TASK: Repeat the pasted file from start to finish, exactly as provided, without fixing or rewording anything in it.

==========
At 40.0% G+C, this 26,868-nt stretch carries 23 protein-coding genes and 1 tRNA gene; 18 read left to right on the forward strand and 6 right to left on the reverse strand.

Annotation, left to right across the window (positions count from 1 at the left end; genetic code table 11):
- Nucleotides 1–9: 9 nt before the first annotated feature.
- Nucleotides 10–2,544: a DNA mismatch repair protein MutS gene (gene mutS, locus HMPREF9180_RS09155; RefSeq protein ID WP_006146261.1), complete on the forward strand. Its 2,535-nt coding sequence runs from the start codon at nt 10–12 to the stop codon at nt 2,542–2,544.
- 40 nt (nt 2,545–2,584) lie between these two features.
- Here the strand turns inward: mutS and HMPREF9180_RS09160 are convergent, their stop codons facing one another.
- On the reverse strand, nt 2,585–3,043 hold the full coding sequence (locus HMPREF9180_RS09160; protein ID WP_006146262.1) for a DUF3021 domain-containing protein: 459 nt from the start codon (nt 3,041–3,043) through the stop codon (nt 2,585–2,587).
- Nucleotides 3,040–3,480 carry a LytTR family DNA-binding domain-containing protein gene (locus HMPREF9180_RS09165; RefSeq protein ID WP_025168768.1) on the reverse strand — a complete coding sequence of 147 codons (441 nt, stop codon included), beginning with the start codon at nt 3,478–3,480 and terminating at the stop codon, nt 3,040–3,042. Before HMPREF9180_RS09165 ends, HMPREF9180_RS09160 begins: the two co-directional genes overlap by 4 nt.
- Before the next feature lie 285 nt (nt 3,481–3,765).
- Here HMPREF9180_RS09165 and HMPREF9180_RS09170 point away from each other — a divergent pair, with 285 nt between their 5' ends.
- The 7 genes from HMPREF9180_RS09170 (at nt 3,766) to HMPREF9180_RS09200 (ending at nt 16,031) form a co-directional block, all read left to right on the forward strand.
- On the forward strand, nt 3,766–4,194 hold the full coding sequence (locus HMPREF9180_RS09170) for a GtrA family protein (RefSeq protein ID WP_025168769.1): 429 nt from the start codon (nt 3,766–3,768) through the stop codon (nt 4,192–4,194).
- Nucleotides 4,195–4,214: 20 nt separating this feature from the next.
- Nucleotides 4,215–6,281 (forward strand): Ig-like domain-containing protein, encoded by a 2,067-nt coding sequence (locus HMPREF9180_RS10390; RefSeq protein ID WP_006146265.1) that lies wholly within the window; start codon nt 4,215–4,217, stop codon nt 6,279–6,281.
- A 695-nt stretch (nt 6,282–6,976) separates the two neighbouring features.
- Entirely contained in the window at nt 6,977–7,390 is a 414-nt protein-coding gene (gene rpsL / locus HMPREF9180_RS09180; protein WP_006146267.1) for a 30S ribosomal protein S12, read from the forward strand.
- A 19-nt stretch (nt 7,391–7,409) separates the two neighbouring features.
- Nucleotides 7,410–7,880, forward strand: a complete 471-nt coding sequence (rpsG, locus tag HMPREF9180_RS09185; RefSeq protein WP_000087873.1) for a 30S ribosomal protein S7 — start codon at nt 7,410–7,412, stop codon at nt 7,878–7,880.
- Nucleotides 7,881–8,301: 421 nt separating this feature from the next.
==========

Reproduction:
At 40.0% G+C, this 26,868-nt stretch carries 23 protein-coding genes and 1 tRNA gene; 18 read left to right on the forward strand and 6 right to left on the reverse strand.

Annotation, left to right across the window (positions count from 1 at the left end; genetic code table 11):
- Nucleotides 1–9: 9 nt before the first annotated feature.
- Nucleotides 10–2,544: a DNA mismatch repair protein MutS gene (gene mutS, locus HMPREF9180_RS09155; RefSeq protein ID WP_006146261.1), complete on the forward strand. Its 2,535-nt coding sequence runs from the start codon at nt 10–12 to the stop codon at nt 2,542–2,544.
- 40 nt (nt 2,545–2,584) lie between these two features.
- Here the strand turns inward: mutS and HMPREF9180_RS09160 are convergent, their stop codons facing one another.
- On the reverse strand, nt 2,585–3,043 hold the full coding sequence (locus HMPREF9180_RS09160; protein ID WP_006146262.1) for a DUF3021 domain-containing protein: 459 nt from the start codon (nt 3,041–3,043) through the stop codon (nt 2,585–2,587).
- Nucleotides 3,040–3,480 carry a LytTR family DNA-binding domain-containing protein gene (locus HMPREF9180_RS09165; RefSeq protein ID WP_025168768.1) on the reverse strand — a complete coding sequence of 147 codons (441 nt, stop codon included), beginning with the start codon at nt 3,478–3,480 and terminating at the stop codon, nt 3,040–3,042. Before HMPREF9180_RS09165 ends, HMPREF9180_RS09160 begins: the two co-directional genes overlap by 4 nt.
- Before the next feature lie 285 nt (nt 3,481–3,765).
- Here HMPREF9180_RS09165 and HMPREF9180_RS09170 point away from each other — a divergent pair, with 285 nt between their 5' ends.
- The 7 genes from HMPREF9180_RS09170 (at nt 3,766) to HMPREF9180_RS09200 (ending at nt 16,031) form a co-directional block, all read left to right on the forward strand.
- On the forward strand, nt 3,766–4,194 hold the full coding sequence (locus HMPREF9180_RS09170) for a GtrA family protein (RefSeq protein ID WP_025168769.1): 429 nt from the start codon (nt 3,766–3,768) through the stop codon (nt 4,192–4,194).
- Nucleotides 4,195–4,214: 20 nt separating this feature from the next.
- Nucleotides 4,215–6,281 (forward strand): Ig-like domain-containing protein, encoded by a 2,067-nt coding sequence (locus HMPREF9180_RS10390; RefSeq protein ID WP_006146265.1) that lies wholly within the window; start codon nt 4,215–4,217, stop codon nt 6,279–6,281.
- A 695-nt stretch (nt 6,282–6,976) separates the two neighbouring features.
- Entirely contained in the window at nt 6,977–7,390 is a 414-nt protein-coding gene (gene rpsL / locus HMPREF9180_RS09180; protein WP_006146267.1) for a 30S ribosomal protein S12, read from the forward strand.
- A 19-nt stretch (nt 7,391–7,409) separates the two neighbouring features.
- Nucleotides 7,410–7,880, forward strand: a complete 471-nt coding sequence (rpsG, locus tag HMPREF9180_RS09185; RefSeq protein WP_000087873.1) for a 30S ribosomal protein S7 — start codon at nt 7,410–7,412, stop codon at nt 7,878–7,880.
- Nucleotides 7,881–8,301: 421 nt separating this feature from the next.